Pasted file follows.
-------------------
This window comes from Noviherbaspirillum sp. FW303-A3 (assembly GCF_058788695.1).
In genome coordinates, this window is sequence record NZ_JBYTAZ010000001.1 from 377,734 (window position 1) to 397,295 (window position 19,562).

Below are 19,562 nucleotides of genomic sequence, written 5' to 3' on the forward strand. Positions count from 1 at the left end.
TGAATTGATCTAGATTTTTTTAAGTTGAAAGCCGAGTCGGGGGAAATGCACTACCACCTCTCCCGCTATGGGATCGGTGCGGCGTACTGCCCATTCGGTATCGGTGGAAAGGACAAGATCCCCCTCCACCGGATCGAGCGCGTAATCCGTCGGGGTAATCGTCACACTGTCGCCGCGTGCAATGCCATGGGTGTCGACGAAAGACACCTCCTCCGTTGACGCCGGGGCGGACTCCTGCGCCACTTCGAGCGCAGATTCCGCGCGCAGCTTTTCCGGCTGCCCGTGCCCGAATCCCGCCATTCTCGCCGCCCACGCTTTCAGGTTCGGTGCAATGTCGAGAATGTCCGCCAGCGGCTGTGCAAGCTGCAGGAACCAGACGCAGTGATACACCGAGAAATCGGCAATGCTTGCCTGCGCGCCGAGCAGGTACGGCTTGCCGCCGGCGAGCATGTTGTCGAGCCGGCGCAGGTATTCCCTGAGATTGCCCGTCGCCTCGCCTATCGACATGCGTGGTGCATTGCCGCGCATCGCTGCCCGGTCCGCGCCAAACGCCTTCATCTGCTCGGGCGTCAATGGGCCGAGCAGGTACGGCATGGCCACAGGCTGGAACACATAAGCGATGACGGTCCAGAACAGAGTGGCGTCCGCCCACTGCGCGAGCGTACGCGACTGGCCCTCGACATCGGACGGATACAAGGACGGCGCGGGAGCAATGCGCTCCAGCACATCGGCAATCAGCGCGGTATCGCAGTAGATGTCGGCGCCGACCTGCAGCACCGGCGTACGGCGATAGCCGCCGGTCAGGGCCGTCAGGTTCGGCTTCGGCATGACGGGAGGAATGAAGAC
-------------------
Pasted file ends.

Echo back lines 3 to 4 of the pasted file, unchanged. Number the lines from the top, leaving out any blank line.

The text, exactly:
Below are 19,562 nucleotides of genomic sequence, written 5' to 3' on the forward strand. Positions count from 1 at the left end.
TGAATTGATCTAGATTTTTTTAAGTTGAAAGCCGAGTCGGGGGAAATGCACTACCACCTCTCCCGCTATGGGATCGGTGCGGCGTACTGCCCATTCGGTATCGGTGGAAAGGACAAGATCCCCCTCCACCGGATCGAGCGCGTAATCCGTCGGGGTAATCGTCACACTGTCGCCGCGTGCAATGCCATGGGTGTCGACGAAAGACACCTCCTCCGTTGACGCCGGGGCGGACTCCTGCGCCACTTCGAGCGCAGATTCCGCGCGCAGCTTTTCCGGCTGCCCGTGCCCGAATCCCGCCATTCTCGCCGCCCACGCTTTCAGGTTCGGTGCAATGTCGAGAATGTCCGCCAGCGGCTGTGCAAGCTGCAGGAACCAGACGCAGTGATACACCGAGAAATCGGCAATGCTTGCCTGCGCGCCGAGCAGGTACGGCTTGCCGCCGGCGAGCATGTTGTCGAGCCGGCGCAGGTATTCCCTGAGATTGCCCGTCGCCTCGCCTATCGACATGCGTGGTGCATTGCCGCGCATCGCTGCCCGGTCCGCGCCAAACGCCTTCATCTGCTCGGGCGTCAATGGGCCGAGCAGGTACGGCATGGCCACAGGCTGGAACACATAAGCGATGACGGTCCAGAACAGAGTGGCGTCCGCCCACTGCGCGAGCGTACGCGACTGGCCCTCGACATCGGACGGATACAAGGACGGCGCGGGAGCAATGCGCTCCAGCACATCGGCAATCAGCGCGGTATCGCAGTAGATGTCGGCGCCGACCTGCAGCACCGGCGTACGGCGATAGCCGCCGGTCAGGGCCGTCAGGTTCGGCTTCGGCATGACGGGAGGAATGAAGAC